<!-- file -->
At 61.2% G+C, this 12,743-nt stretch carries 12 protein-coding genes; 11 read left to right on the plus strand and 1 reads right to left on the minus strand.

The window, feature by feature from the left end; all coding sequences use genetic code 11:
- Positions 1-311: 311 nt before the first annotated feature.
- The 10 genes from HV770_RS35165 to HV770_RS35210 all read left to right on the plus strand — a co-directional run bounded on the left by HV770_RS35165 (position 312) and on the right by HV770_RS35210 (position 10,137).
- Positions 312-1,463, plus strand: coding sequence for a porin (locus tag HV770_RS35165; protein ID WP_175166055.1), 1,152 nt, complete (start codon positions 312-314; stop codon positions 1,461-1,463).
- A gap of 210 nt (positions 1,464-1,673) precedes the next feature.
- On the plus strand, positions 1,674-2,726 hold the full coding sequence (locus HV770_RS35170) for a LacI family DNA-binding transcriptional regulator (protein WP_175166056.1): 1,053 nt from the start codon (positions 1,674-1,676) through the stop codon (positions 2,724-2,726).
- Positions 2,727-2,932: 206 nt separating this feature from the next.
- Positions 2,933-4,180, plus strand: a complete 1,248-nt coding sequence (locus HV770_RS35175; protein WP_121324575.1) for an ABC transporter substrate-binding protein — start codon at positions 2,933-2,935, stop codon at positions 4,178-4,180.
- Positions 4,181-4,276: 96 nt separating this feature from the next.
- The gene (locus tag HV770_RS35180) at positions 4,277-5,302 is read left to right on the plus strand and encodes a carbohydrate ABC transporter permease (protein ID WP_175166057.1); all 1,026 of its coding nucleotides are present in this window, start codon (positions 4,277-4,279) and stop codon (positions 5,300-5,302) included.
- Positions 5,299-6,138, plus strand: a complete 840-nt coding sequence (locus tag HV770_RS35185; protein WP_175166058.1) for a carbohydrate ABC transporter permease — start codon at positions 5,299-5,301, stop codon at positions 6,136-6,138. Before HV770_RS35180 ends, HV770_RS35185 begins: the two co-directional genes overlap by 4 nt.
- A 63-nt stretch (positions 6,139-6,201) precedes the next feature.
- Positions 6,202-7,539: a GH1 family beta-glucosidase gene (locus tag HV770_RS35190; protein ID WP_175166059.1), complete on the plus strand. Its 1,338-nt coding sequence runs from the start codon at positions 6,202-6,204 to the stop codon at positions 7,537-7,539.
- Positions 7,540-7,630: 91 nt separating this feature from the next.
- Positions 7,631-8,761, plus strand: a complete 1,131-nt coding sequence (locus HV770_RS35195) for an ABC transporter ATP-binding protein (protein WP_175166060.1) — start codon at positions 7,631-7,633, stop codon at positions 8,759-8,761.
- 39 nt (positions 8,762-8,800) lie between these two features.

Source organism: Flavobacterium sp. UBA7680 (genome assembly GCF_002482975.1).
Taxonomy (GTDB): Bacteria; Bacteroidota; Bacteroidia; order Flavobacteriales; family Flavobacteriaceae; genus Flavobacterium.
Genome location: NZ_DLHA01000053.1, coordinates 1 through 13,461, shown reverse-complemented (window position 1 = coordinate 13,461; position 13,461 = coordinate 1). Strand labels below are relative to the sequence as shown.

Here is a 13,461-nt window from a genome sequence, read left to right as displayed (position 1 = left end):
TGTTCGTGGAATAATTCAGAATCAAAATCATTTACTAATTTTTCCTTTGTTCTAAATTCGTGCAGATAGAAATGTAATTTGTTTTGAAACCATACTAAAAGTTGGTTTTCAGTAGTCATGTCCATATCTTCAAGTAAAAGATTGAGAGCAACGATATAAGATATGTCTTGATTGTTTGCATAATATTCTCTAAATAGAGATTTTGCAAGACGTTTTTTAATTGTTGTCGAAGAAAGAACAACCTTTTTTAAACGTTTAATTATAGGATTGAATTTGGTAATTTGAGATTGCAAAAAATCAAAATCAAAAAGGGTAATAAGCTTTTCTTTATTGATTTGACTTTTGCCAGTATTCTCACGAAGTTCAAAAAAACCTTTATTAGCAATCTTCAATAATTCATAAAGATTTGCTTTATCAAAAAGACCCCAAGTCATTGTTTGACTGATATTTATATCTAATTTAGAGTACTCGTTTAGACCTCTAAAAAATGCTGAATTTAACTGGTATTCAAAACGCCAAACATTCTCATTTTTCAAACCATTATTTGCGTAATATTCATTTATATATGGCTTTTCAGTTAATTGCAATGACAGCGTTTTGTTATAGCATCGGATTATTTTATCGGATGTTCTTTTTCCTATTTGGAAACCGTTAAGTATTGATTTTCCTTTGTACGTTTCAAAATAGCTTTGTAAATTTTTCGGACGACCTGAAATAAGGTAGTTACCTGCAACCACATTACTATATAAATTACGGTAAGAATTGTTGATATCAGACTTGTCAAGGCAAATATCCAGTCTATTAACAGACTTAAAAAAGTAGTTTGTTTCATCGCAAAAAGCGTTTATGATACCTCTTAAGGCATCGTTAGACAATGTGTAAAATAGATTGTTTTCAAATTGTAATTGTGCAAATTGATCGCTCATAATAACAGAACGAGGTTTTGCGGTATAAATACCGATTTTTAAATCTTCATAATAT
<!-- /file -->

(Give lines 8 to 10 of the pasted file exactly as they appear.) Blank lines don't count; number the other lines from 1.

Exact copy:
- Positions 2,727-2,932: 206 nt separating this feature from the next.
- Positions 2,933-4,180, plus strand: a complete 1,248-nt coding sequence (locus HV770_RS35175; protein WP_121324575.1) for an ABC transporter substrate-binding protein — start codon at positions 2,933-2,935, stop codon at positions 4,178-4,180.
- Positions 4,181-4,276: 96 nt separating this feature from the next.